Until Act 5, Macbeth has been tormented with visions and nightmares while Lady Macbeth has derided him for his weakness. Now the audience witnesses the way in which the murders have also preyed on Lady Macbeth. In her sleepwalking, Lady Macbeth plays out the theme of washing and cleansing that runs throughout the play. After killing Duncan in act 2, she ignorantly tells Macbeth that "a little water clears us of this deed" (II ii 65). But the deed now returns to haunt Lady Macbeth in her sleep. Lady Macbeth's stained hands are reminiscent of the biblical mark of Cain—the mark that God placed on Cain for murdering his brother Abel (Genesis 4:15). But Cain's mark is a sign from God that protects Cain from the revenge of others. Lady Macbeth's mark does not protect her from death, as she dies only a few scenes later. The doctor's behavior in Act 5 Scene 3 resembles that of a psychiatrist. The doctor observes Lady Macbeth's dreams and uses her words to infer the cause of her stress. Lady Macbeth's language in this scene betrays her troubled mind in many ways. Her speech in previous acts has been eloquent and smooth. In Act 1 Scene 4, for example, she declares to Duncan: All our service,
In every point twice done and then done double,
Were poor and single business to contend
Against those honors deep and broad wherewith
Your Majesty loads our house. For those of old,
And the late dignities heaped upon them,
We rest your hermits. (1.6.14-19)
In this speech, Lady Macbeth makes use of metaphor (Duncan's honor is "deep and broad"), metonymy (he honors "our house," meaning the Macbeths themselves), and hyperbole ("in every point twice done and then done double"). Her syntax is complex but the rhythm of her speech remains smooth and flowing, in the iambic pentameter used by noble characters in Shakespearean plays. There is a significant difference in the way she talks in her sleep in Act 5: Out, damned spot, out, I say! One. Two. Why then, ‘tis time to do't. Hell is murky. Fie, my lord, fie, a soldier and afeard? What need we fear who knows it, when none can call our power to account? Yet who would have thought the old man to have had so much blood in him. . . The Thane of Fife had a wife. Where is she now? What, will these hands ne'er be clean? No more o' that, my lord, no more o' that. You mar all with this starting. (5.1.30-48) In this speech, Lady Macbeth's is constantly trying to wash her hands of the blood of others, and in turn trying to wash away her guilt but it is apparent that it is a stain that no amount of water can wash away. Also lady Macbeths language is choppy, jumping from idea to idea as her state of mind changes. Her sentences are short and unpolished, reflecting a mind too disturbed to speak eloquently. Although she spoke in iambic pentameter before, she now speaks in prose—thus falling from the noble to the prosaic. Lady Macbeth's dissolution is swift. As Macbeth's power grows Lady Macbeth's power decreases. She began the play as a remorseless, influential voice that is capable of sweet-talking Duncan and of making Macbeth do her bidding. In the third act Macbeth leaves her out of his plans to kill Banquo, refusing to reveal his intentions to her. Now in the last act, she has dwindled to a mumbling sleepwalker, capable only of a mad and rambling speech. Whereas even the relatively unimportant Lady Macduff has a stirring death scene.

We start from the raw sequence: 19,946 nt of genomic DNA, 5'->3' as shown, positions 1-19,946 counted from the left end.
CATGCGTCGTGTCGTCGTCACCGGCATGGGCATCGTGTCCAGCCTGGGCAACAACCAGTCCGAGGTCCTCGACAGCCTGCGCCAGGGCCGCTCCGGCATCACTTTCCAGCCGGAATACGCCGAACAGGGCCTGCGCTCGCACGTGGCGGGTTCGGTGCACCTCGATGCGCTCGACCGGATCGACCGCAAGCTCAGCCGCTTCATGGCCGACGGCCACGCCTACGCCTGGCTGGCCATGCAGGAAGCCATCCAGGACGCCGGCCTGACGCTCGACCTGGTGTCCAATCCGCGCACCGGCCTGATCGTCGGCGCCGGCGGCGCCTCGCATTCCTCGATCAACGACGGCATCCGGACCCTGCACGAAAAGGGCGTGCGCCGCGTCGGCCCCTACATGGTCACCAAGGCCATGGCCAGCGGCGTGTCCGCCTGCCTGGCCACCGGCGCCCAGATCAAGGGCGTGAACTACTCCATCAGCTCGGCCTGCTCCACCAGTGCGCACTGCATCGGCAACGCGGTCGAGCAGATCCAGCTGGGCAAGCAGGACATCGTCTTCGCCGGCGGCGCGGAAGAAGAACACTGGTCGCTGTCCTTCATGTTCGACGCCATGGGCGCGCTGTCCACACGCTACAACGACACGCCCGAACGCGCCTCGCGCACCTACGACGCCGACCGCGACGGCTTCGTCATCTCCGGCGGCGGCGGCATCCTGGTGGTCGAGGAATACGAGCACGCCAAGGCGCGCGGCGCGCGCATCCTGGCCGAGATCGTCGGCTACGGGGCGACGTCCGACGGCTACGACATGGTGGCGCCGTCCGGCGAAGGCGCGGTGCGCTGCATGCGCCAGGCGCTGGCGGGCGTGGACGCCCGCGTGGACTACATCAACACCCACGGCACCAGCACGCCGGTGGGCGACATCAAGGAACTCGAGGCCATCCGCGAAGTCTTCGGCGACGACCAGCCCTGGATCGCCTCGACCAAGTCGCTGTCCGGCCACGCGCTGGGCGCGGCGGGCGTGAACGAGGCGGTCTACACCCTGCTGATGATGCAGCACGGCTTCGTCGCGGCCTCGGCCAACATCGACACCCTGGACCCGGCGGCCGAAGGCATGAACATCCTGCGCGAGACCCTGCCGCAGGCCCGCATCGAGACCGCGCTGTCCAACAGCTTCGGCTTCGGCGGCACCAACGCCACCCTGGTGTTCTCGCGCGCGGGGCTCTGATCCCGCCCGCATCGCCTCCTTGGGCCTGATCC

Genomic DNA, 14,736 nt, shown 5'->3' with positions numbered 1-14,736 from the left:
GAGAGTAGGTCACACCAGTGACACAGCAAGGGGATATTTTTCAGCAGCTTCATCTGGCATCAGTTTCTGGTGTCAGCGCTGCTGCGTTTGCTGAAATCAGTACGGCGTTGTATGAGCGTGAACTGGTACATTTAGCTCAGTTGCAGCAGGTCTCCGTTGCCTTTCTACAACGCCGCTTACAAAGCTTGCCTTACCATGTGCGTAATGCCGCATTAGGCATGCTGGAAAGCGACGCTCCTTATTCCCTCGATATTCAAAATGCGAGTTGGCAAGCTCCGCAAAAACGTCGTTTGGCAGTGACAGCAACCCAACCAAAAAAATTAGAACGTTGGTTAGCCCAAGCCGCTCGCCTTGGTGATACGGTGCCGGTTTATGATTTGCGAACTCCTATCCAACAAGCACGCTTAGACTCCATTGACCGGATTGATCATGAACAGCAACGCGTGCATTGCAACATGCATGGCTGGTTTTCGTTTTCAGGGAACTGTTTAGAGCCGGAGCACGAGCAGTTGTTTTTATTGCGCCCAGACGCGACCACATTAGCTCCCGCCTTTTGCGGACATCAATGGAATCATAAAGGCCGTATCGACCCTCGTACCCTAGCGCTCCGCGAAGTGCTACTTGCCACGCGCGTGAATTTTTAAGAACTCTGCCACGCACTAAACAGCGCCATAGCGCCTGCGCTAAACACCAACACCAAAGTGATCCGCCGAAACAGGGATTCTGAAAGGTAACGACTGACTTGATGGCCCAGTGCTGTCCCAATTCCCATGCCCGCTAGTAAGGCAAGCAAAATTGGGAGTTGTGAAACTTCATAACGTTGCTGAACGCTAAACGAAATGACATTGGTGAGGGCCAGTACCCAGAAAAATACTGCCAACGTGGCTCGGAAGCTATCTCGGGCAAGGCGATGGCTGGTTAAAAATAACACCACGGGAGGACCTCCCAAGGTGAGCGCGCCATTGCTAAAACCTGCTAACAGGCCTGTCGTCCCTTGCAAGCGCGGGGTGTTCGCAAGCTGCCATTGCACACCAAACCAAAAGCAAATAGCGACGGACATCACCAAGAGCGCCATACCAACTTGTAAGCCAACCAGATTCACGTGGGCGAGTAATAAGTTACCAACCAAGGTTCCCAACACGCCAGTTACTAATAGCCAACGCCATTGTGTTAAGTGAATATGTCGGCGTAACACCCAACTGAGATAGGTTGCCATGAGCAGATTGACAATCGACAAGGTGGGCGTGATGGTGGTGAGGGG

The sense of Macbeth's certain doom dominates this short scene. First we hear and see "Drum and colours " (5.2.1, s.d.), then the leaders of the Scottish forces and their soldiers following. We learn that they are to join with the much larger English force in Birnam wood, which fronts Macbeth's castle. Menteith says of Malcolm and Macduff, "Revenges burn in them; for their dear causes / Would to the bleeding and the grim alarm / Excite the mortified man" (5.2.3-5). Their "dear causes" are their motivations which are Macbeth's murder of...
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